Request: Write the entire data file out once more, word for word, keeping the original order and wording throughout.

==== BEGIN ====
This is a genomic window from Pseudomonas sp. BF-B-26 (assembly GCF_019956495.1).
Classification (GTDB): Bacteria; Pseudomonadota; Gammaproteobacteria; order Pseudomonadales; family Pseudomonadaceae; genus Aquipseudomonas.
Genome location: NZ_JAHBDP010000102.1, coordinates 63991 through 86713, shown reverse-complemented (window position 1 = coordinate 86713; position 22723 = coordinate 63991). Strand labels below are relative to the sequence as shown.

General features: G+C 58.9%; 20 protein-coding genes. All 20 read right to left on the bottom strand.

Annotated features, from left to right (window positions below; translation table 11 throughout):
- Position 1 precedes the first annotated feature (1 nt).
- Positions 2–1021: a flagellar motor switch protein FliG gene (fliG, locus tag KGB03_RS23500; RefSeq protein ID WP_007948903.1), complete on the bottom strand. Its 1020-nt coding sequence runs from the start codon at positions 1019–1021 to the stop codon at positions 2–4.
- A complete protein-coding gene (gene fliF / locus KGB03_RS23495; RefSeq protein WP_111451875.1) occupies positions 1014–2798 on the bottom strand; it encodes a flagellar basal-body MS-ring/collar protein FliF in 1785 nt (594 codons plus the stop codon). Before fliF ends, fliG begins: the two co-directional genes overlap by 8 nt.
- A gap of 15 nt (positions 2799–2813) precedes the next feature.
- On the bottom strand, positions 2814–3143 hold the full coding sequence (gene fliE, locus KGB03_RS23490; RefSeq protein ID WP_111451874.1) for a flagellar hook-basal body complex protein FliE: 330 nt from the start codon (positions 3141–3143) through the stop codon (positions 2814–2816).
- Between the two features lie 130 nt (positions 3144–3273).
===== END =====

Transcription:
This is a genomic window from Pseudomonas sp. BF-B-26 (assembly GCF_019956495.1).
Classification (GTDB): Bacteria; Pseudomonadota; Gammaproteobacteria; order Pseudomonadales; family Pseudomonadaceae; genus Aquipseudomonas.
Genome location: NZ_JAHBDP010000102.1, coordinates 63991 through 86713, shown reverse-complemented (window position 1 = coordinate 86713; position 22723 = coordinate 63991). Strand labels below are relative to the sequence as shown.

General features: G+C 58.9%; 20 protein-coding genes. All 20 read right to left on the bottom strand.

Annotated features, from left to right (window positions below; translation table 11 throughout):
- Position 1 precedes the first annotated feature (1 nt).
- Positions 2–1021: a flagellar motor switch protein FliG gene (fliG, locus tag KGB03_RS23500; RefSeq protein ID WP_007948903.1), complete on the bottom strand. Its 1020-nt coding sequence runs from the start codon at positions 1019–1021 to the stop codon at positions 2–4.
- A complete protein-coding gene (gene fliF / locus KGB03_RS23495; RefSeq protein WP_111451875.1) occupies positions 1014–2798 on the bottom strand; it encodes a flagellar basal-body MS-ring/collar protein FliF in 1785 nt (594 codons plus the stop codon). Before fliF ends, fliG begins: the two co-directional genes overlap by 8 nt.
- A gap of 15 nt (positions 2799–2813) precedes the next feature.
- On the bottom strand, positions 2814–3143 hold the full coding sequence (gene fliE, locus KGB03_RS23490; RefSeq protein ID WP_111451874.1) for a flagellar hook-basal body complex protein FliE: 330 nt from the start codon (positions 3141–3143) through the stop codon (positions 2814–2816).
- Between the two features lie 130 nt (positions 3144–3273).